Understanding the Leibniz Rule

5 minute read

Before I begin, I must say that this video by Brian Storey at Olin College is the most intuitive explanation of the Leibniz rule I have seen so far. Granted, my greedy search over the internet space was by no means exhaustive, so I’ve probably missed some other hidden gems here and there. Also, the video is intended as a visual explanation for beginners rather than a robust analytical proof of the Leibniz rule. This point notwithstanding, I highly recommend that you check out the video.

This post is going to provide a short, condensed summary of the proof presented in the video, minus the fancy visualization that pen and paper can afford.

The Leibniz rule, sometimes referred to as Feynman’s rule or differentiation-under-the-integral-sign-rule, is an interesting, highly useful way of computing complicated integrals. A simple version of the Leibniz rule might be stated as follows:

\[\frac{d}{dt} \int_{a}^b f(x, t) \, dx = \int_{a}^b \frac{d}{dt}f(x, t) \, dx\]

As you can see, what this rule essentially tells us is that integrals and derivatives are interchangeable under mild conditions. We’ve used this rule many times in a previous post on Fisher’s information matrix when computing expected values that involved derivatives.

Why is this the case? It turns out that the Leibniz rule can be proved by using the definition of derivatives and some Taylor expansion. Recall that the definition of a derivative can be written as

\[\frac{df}{dx} = \lim_{h \to 0}\frac{f(x + h) - f(x)}{h}\]

This is something that we’d see straight out of a calculus textbook. As simple as it seems, we can in fact analyze Leibniz’s rule by applying this definition, as shown below:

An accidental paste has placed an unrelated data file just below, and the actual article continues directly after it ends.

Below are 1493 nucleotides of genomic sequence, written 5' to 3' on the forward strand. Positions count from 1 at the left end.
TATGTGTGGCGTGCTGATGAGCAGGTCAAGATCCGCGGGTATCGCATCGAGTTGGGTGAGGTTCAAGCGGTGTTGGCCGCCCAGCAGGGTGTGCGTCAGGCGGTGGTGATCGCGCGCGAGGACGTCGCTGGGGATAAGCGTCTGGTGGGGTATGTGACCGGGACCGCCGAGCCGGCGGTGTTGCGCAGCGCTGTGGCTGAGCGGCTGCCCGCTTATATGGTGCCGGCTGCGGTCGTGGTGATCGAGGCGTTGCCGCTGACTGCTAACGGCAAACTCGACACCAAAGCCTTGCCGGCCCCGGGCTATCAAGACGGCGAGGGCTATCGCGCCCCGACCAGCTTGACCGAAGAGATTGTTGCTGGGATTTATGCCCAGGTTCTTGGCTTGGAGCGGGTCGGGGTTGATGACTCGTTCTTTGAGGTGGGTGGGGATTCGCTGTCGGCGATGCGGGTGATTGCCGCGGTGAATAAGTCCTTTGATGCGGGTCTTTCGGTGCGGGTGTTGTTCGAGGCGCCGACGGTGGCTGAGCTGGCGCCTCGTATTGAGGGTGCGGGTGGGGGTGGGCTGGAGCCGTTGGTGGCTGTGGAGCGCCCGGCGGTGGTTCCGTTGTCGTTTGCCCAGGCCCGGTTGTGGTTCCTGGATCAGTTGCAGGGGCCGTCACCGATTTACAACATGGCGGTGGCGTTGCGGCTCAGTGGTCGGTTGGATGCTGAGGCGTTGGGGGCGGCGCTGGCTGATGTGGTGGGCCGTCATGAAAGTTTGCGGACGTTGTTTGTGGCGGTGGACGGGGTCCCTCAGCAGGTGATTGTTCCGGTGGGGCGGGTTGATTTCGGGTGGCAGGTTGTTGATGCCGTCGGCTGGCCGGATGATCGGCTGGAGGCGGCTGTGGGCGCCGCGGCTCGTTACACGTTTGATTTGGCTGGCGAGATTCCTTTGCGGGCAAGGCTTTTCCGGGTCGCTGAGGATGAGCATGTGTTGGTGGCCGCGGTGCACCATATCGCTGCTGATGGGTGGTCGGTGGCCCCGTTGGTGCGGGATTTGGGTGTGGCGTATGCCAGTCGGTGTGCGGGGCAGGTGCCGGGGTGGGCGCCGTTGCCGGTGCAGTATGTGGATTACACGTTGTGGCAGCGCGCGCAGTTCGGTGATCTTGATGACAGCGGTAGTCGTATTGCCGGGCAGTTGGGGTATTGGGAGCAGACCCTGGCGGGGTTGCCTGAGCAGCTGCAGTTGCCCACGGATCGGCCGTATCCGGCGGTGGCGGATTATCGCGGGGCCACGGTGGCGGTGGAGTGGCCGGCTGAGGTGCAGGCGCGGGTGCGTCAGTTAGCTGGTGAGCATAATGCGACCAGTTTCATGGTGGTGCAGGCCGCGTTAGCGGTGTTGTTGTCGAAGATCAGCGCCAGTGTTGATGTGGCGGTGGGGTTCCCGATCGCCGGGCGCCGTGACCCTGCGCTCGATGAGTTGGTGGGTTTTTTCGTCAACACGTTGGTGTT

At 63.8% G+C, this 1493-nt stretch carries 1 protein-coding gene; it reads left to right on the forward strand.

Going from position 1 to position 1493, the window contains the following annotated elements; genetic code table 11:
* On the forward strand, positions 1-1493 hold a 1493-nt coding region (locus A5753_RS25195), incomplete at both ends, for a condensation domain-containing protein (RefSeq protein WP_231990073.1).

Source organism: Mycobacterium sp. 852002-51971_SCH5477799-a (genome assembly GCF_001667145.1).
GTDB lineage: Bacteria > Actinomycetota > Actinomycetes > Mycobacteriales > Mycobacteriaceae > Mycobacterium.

\[\begin{align} \frac{d}{dt} \int_{a}^b f(x, t) \, dx &= \lim_{h \to 0}\frac{\int_{a}^b f(x, t + h) \, dx - \int_{a}^b f(x, t) \, dx}{h} \\ &= \lim_{h \to 0}\frac{\int_{a}^b (f + h \frac{\partial f}{\partial t}) \, dx - \int_{a}^b f \, dx}{h} \\ &= \lim_{h \to 0}\frac{\int_{a}^b h \frac{\partial f}{\partial t} dx}{h} \\ &= \int_{a}^b \frac{\partial f}{\partial t} \, dx \\ \end{align}\]

Thus we have shown that, if the limits of integration are constants, we can switch the order of integration and differentiation.

But because our quench for knowledge is insatiable, let’s consider the more general case as well: when the limits are not bounded by constant, but rather functions. Specifically, the case we will consider looks as follows.

\[\frac{d}{dt} \int_{a(t)}^{b(t)} f(x, t) \, dx\]

In this case, we see that $a$ and $b$ are each functions of variable $t$. With some thinking, it is not difficult to convince ourselves that this will indeed introduce some complications that require modifications to our original analysis. Now, not only are we slightly moving the graph of $f$ in the $t$ axis, we are also shifting the limits of integration such that there is a horizontal shift of the area box in the $x$ axis. But fear not, let’s apply the same approach to answer this question.